A cellar or excavation used for refuge from a cyclone, or tornado.
A large cavity or hole in the ground, either natural or artificial; a cavity in the surface of a body; an indentation
The shaft of a coal mine; a coal pit.
A large hole in the ground from which material is dug or quarried; as, a stone pit; a gravel pit; or in which material is made by burning; as, a lime pit; a charcoal pit.
A vat sunk in the ground; as, a tan pit.
Any abyss; especially, the grave, or hades.
A covered deep hole for entrapping wild beasts; a pitfall; hence, a trap; a snare. Also used figuratively.
A depression or hollow in the surface of the human body
The hollow place under the shoulder or arm; the axilla, or armpit.
See Pit of the stomach (below).
The indentation or mark left by a pustule, as in smallpox.
Formerly, that part of a theater, on the floor of the house, below the level of the stage and behind the orchestra; now, in England, commonly the part behind the stalls; in the United States, the parquet; also, the occupants of such a part of a theater.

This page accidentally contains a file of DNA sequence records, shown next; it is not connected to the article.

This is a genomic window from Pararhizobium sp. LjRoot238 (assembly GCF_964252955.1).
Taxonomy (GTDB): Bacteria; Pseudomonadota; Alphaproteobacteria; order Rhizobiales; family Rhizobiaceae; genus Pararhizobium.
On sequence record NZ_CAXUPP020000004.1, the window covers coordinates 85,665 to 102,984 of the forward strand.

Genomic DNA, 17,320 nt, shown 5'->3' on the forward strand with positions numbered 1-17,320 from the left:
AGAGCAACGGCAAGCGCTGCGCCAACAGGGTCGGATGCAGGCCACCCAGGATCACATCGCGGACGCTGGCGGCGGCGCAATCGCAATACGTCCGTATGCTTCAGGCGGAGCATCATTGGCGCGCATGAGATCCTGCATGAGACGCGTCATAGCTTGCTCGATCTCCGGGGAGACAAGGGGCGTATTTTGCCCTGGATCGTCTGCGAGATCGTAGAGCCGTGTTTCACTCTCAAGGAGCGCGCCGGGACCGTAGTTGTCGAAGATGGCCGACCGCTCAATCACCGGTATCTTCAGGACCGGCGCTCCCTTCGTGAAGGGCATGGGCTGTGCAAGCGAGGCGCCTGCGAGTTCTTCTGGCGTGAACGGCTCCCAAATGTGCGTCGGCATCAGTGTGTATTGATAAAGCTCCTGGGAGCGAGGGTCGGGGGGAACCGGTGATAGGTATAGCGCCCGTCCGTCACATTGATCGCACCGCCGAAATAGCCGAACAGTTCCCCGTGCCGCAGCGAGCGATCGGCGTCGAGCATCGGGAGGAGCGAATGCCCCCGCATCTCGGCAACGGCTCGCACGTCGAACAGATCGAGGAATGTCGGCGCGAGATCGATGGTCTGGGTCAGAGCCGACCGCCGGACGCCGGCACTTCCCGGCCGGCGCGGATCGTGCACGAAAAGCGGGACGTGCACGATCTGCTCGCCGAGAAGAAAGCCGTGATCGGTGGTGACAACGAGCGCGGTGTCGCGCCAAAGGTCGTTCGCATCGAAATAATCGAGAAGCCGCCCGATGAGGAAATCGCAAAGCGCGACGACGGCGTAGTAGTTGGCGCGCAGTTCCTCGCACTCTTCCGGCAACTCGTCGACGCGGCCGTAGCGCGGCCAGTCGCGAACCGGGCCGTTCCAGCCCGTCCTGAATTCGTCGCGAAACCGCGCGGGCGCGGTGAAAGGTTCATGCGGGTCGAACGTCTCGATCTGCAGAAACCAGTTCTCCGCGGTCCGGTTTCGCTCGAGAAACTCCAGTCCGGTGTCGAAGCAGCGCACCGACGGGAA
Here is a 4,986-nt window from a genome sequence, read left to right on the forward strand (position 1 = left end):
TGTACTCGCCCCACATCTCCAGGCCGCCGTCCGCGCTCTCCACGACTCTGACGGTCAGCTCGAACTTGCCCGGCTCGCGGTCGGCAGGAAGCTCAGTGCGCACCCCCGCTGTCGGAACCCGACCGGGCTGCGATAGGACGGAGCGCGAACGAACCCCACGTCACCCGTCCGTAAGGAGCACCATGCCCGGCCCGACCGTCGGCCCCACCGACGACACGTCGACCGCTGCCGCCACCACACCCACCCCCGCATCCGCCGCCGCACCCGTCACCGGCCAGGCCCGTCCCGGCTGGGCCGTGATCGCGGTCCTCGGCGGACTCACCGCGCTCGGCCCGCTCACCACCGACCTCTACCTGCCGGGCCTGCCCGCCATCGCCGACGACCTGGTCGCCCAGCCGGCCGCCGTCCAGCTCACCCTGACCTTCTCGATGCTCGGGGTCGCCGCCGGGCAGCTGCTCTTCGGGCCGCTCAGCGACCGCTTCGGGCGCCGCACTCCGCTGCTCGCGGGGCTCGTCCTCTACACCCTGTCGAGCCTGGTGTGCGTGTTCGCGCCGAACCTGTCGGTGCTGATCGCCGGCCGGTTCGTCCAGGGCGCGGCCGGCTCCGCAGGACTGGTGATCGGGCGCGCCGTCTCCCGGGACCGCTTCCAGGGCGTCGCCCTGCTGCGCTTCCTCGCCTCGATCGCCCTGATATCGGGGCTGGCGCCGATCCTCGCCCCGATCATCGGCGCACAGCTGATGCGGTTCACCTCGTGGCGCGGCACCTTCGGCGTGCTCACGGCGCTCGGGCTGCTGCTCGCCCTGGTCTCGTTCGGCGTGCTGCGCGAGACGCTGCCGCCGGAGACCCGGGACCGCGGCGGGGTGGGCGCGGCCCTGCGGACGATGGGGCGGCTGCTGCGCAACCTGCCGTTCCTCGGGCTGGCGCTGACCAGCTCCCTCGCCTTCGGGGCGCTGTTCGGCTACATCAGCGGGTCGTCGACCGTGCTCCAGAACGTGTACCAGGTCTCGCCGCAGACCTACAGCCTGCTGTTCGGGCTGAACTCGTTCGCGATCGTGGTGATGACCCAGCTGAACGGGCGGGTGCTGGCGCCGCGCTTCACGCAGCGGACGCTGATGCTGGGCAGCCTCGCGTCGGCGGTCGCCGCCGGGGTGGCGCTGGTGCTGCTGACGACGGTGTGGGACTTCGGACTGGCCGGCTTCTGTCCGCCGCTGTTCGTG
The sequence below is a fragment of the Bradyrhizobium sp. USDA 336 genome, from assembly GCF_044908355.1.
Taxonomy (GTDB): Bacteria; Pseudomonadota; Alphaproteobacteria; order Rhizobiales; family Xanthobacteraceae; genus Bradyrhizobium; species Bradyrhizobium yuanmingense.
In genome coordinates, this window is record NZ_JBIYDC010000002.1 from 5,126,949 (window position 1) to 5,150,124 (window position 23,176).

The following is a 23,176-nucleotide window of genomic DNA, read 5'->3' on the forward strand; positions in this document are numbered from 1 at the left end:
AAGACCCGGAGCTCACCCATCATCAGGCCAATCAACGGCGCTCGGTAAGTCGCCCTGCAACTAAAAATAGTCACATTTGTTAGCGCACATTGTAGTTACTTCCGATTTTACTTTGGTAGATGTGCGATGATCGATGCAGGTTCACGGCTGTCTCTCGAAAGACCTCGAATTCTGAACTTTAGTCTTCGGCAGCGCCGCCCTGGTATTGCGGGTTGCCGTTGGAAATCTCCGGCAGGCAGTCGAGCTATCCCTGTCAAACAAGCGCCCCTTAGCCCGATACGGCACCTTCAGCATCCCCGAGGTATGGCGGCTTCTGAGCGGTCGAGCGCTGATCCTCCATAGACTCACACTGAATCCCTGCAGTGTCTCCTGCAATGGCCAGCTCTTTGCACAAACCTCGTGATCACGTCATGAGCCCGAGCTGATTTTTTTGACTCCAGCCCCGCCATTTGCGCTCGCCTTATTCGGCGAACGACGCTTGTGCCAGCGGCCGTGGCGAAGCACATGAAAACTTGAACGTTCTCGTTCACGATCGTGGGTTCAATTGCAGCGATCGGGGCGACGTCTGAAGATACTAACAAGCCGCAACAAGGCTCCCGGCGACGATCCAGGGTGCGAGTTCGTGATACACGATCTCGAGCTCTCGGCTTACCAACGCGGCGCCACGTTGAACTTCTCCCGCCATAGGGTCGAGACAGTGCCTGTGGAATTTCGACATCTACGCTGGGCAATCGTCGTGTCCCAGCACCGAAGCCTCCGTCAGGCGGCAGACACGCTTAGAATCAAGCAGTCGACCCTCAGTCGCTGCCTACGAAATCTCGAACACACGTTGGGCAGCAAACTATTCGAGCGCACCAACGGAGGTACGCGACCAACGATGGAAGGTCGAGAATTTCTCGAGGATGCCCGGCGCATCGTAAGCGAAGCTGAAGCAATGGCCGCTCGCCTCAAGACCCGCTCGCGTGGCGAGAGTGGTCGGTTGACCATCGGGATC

An inclosed area into which gamecocks, dogs, and other animals are brought to fight, or where dogs are trained to kill rats.
The endocarp of a drupe, and its contained seed or seeds; a stone; as, a peach pit; a cherry pit, etc.
A depression or thin spot in the wall of a duct.
To place or put into a pit or hole.
To mark with little hollows, as by various pustules; as, a face pitted by smallpox.
To introduce as an antagonist; to set forward for or in a contest; as, to pit one dog against another.
pit in Afrikaans is pit, sloot
pit in Dutch is groeve, gracht, greppel, groef, kuil
pit in Finnish is ydin
pit in German is Grube, Paterre
pit in Italian is fossa, abisso
pit in Latin is barathrum, vorago, cavus, puteus
pit in Spanish is hoyo, hornacho, zanja, derrumbadero
pit in Swedish is grop
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